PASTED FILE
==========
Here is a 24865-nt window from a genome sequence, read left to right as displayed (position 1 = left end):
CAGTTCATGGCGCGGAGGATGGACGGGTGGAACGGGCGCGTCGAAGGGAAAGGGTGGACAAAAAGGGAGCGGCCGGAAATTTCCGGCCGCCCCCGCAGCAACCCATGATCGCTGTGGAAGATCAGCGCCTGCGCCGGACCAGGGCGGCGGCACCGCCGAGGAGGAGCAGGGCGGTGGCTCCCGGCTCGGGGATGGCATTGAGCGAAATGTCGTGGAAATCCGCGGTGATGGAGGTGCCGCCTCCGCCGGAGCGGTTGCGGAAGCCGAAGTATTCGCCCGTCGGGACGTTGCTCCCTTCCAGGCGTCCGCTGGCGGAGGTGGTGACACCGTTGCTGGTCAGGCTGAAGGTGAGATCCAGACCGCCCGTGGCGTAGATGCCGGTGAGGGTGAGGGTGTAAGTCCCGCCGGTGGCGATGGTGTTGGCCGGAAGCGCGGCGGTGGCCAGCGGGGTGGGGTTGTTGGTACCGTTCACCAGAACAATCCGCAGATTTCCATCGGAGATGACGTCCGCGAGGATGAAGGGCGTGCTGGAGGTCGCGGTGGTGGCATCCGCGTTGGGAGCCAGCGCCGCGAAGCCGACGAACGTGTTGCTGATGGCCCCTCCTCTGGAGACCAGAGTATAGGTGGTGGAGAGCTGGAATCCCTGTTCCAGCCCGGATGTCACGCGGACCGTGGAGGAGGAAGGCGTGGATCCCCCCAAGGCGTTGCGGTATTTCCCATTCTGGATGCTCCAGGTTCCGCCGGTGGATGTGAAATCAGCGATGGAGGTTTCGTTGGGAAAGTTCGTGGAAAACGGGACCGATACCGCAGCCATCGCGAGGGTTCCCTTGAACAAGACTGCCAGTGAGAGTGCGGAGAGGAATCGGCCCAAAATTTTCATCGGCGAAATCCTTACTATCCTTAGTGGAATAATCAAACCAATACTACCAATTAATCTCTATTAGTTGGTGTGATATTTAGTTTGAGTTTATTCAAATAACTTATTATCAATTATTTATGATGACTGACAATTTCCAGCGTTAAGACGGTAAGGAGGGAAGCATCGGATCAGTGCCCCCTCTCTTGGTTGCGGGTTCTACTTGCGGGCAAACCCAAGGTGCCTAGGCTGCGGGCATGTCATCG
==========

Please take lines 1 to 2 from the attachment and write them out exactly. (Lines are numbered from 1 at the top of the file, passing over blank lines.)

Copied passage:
Here is a 24865-nt window from a genome sequence, read left to right as displayed (position 1 = left end):
CAGTTCATGGCGCGGAGGATGGACGGGTGGAACGGGCGCGTCGAAGGGAAAGGGTGGACAAAAAGGGAGCGGCCGGAAATTTCCGGCCGCCCCCGCAGCAACCCATGATCGCTGTGGAAGATCAGCGCCTGCGCCGGACCAGGGCGGCGGCACCGCCGAGGAGGAGCAGGGCGGTGGCTCCCGGCTCGGGGATGGCATTGAGCGAAATGTCGTGGAAATCCGCGGTGATGGAGGTGCCGCCTCCGCCGGAGCGGTTGCGGAAGCCGAAGTATTCGCCCGTCGGGACGTTGCTCCCTTCCAGGCGTCCGCTGGCGGAGGTGGTGACACCGTTGCTGGTCAGGCTGAAGGTGAGATCCAGACCGCCCGTGGCGTAGATGCCGGTGAGGGTGAGGGTGTAAGTCCCGCCGGTGGCGATGGTGTTGGCCGGAAGCGCGGCGGTGGCCAGCGGGGTGGGGTTGTTGGTACCGTTCACCAGAACAATCCGCAGATTTCCATCGGAGATGACGTCCGCGAGGATGAAGGGCGTGCTGGAGGTCGCGGTGGTGGCATCCGCGTTGGGAGCCAGCGCCGCGAAGCCGACGAACGTGTTGCTGATGGCCCCTCCTCTGGAGACCAGAGTATAGGTGGTGGAGAGCTGGAATCCCTGTTCCAGCCCGGATGTCACGCGGACCGTGGAGGAGGAAGGCGTGGATCCCCCCAAGGCGTTGCGGTATTTCCCATTCTGGATGCTCCAGGTTCCGCCGGTGGATGTGAAATCAGCGATGGAGGTTTCGTTGGGAAAGTTCGTGGAAAACGGGACCGATACCGCAGCCATCGCGAGGGTTCCCTTGAACAAGACTGCCAGTGAGAGTGCGGAGAGGAATCGGCCCAAAATTTTCATCGGCGAAATCCTTACTATCCTTAGTGGAATAATCAAACCAATACTACCAATTAATCTCTATTAGTTGGTGTGATATTTAGTTTGAGTTTATTCAAATAACTTATTATCAATTATTTATGATGACTGACAATTTCCAGCGTTAAGACGGTAAGGAGGGAAGCATCGGATCAGTGCCCCCTCTCTTGGTTGCGGGTTCTACTTGCGGGCAAACCCAAGGTGCCTAGGCTGCGGGCATGTCATCG